Good Parenting

It’s rare that I am genuinely touched by a Facebook status that is shared and reposted with a remarkably high frequency. You know the kind. That picture of the kids that hold a sign which says if they get one million “likes” their dad will get them a puppy. Hey kids, try feeding yourself and one sibling breakfast every day and flushing the toilet after they go to the bathroom four times a day for a month and then ask your dad again. He will probably say yes and appreciate your hard work instead of the peer pressure. Unlike that nonsense, I read a popular post today about Dick and Rick Hoyt, a father and son team that competes in marathons, triathlons and ironmans. Why is this extraordinary? The son is handicapped and during these grueling races, the dad is pushing him in a wheelchair the entire way, pulling him in a dinghy as he swims or biking with him on his handlebars.
Rick was handicapped from birth and couldn’t communicate or use his limbs, but thanks to his parents and some Tufts engineers (Go Jumbos!), they devised a way for him to communicate electronically rather than verbally. When a race was planned to benefit a high schooler who was paralyzed in a car accident Rick told his dad he wanted to run in the race. So Dick ran the 5 mile race while pushing Rick in his wheelchair the whole way. With a huge smile, Rick told his dad it was the first time he actually felt like he wasn’t handicapped. And so, their great history began. Dick competes in these races with his son to fulfill his son’s greatest wish and to see his joy and elation. What an amazing dad! What an awesome example of great parenting!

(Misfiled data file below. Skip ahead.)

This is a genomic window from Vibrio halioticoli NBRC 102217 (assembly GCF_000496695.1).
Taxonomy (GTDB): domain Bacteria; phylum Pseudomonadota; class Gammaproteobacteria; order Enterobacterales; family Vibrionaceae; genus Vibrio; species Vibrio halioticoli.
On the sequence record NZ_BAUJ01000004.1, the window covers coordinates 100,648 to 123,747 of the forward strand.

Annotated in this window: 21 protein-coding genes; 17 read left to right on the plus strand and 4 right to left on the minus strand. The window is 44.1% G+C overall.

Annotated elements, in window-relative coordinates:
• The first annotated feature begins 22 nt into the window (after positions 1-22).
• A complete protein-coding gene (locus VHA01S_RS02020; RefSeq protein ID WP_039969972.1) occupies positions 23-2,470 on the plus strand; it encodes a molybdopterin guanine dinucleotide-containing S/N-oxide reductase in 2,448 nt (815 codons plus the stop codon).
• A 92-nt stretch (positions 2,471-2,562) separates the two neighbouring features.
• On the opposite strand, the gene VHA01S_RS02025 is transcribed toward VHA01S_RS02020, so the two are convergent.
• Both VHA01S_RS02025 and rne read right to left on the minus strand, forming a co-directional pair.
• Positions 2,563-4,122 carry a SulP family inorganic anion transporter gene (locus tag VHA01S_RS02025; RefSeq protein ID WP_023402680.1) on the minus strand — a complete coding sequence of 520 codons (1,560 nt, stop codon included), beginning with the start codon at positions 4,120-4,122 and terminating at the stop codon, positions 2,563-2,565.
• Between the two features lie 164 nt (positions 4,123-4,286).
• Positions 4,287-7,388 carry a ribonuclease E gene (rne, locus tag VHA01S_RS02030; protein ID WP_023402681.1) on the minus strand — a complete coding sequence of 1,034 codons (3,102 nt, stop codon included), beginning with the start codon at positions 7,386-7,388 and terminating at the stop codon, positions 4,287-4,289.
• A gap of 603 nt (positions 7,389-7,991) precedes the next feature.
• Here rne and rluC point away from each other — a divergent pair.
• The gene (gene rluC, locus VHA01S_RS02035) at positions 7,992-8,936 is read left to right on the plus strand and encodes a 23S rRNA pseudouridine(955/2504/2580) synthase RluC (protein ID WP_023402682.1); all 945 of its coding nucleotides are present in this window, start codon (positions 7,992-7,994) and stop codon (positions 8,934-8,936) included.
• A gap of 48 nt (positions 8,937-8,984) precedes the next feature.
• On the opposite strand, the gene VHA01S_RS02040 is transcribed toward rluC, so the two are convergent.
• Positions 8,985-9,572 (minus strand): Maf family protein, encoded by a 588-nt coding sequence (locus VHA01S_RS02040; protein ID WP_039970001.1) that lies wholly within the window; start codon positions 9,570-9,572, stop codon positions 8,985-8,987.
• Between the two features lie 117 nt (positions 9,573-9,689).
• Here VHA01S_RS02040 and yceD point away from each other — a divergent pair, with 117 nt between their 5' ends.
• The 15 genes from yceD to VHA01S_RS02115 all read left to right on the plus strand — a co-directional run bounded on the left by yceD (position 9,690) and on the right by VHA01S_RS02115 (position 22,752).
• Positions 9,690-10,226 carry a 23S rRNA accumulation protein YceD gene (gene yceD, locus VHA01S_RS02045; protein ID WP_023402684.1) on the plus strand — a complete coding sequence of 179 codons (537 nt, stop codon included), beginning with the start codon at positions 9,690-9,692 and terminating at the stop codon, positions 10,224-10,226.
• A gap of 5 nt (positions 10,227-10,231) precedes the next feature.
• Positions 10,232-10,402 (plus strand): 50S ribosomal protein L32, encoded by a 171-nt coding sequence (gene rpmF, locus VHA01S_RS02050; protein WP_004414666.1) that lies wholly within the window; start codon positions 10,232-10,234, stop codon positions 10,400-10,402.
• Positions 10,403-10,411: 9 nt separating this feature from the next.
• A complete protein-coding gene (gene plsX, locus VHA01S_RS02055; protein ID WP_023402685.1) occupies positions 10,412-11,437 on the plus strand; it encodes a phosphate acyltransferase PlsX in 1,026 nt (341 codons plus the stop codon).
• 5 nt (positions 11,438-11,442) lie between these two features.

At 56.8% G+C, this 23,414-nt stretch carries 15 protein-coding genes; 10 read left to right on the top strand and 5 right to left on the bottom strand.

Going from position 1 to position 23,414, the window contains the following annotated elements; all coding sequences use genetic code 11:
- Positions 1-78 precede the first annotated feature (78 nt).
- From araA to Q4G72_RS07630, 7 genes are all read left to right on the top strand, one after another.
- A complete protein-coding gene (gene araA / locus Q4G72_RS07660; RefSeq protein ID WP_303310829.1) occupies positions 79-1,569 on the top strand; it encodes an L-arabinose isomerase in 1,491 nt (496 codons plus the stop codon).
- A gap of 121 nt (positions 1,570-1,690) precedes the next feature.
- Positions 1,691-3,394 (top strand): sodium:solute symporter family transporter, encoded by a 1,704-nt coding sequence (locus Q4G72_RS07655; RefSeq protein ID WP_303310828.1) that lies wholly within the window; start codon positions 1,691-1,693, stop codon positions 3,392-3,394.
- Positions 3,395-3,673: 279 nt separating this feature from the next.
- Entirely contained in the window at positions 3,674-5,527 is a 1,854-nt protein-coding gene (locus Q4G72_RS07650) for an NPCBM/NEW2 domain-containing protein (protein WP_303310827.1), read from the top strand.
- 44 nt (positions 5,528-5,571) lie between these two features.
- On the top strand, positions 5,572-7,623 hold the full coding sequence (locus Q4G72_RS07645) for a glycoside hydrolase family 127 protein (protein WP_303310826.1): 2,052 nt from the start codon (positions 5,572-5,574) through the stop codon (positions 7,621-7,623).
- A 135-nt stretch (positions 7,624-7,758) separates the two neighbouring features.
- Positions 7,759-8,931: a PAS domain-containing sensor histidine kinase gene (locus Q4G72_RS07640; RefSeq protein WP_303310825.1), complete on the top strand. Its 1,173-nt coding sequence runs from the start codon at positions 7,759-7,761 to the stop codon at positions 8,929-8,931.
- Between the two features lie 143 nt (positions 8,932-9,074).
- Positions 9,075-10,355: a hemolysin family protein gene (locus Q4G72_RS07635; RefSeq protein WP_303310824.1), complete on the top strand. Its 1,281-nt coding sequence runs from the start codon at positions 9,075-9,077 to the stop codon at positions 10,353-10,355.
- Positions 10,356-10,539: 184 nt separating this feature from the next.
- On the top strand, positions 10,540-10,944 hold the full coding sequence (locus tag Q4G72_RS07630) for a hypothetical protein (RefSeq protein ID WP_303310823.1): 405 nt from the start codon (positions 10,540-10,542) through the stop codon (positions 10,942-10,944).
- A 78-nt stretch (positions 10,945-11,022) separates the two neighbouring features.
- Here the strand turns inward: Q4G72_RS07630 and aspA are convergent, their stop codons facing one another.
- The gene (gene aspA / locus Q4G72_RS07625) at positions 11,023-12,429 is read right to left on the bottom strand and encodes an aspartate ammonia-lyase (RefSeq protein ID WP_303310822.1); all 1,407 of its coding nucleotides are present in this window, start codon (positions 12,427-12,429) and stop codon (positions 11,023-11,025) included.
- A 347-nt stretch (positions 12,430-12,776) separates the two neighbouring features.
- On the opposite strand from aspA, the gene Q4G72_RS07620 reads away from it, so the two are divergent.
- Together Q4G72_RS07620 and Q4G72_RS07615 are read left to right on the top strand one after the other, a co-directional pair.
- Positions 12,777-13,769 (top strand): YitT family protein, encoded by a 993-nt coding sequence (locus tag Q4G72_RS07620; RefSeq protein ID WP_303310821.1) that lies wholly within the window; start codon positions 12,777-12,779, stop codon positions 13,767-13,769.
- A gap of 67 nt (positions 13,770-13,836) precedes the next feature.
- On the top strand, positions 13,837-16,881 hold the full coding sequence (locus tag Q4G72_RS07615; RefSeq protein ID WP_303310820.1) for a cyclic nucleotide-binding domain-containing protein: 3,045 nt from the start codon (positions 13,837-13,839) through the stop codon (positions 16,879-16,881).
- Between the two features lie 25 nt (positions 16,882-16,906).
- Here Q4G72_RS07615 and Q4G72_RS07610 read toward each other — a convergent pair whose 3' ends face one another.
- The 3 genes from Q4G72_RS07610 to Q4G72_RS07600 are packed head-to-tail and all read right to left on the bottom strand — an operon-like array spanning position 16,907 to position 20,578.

Isn’t that what great parenting is really about? We try to do everything we can to help our kids achieve their goals, experience joy, and live full lives. Lately I’ve been caught up in the trials and tribulations of parenting a feisty three year old. (Whoever said it was the “terrible twos” was some kind of bastard probably waiting around to watch the exacerbated faces of parents with three year olds muttering to themselves like crazy people, “but I thought we had gotten through the terrible twos so easily?!?”). I keep worrying about the things she does to test the boundaries, the attitude she’s giving me, the silliness she’s instigating in ballet class. It all stresses me out and infuriates me. In large part because I don’t know how to effectively nip it in the bud and/or keep my cool and not let it get to me. I’m feeling less confident in my parenting every time we have an issue.
My husband tells me often to “see the forest through the trees”. How wise and annoying he is. He’s right, of course (just in this instance. Don’t let that go to your head, babe). She’s three and it’s normal for these issues to drive us both crazy, but I refuse to give in to this behavior. I think I’m the better parent for it. It’s my responsibility to keep her and her sister healthy, happy and engaged so when they figure out their loftiest goals and fantastical dreams, they will be able to achieve them.
So the little things will all add up (I tell myself like a mantra for sanity’s sake). I will brush their teeth though they will fight me tooth and nail (literally) so they will be healthy kids and adults. I will take them to school, ballet, music and whatever other activities they seem interested in so they grow to be intelligent and well rounded individuals. I will painfully give them the boundaries they need to teach them to be kind and respectful of all people (starting with me, for crying out loud!). I will instill in them the values and morals that their father and I think are important so they will be good citizens of their community and always treat people (and animals) with kindness. In whatever way I can, I will help them achieve their goals just as my parents did for me and as Dick Hoyt has so heroically done for his son, Rick. They are truly an inspiring duo!

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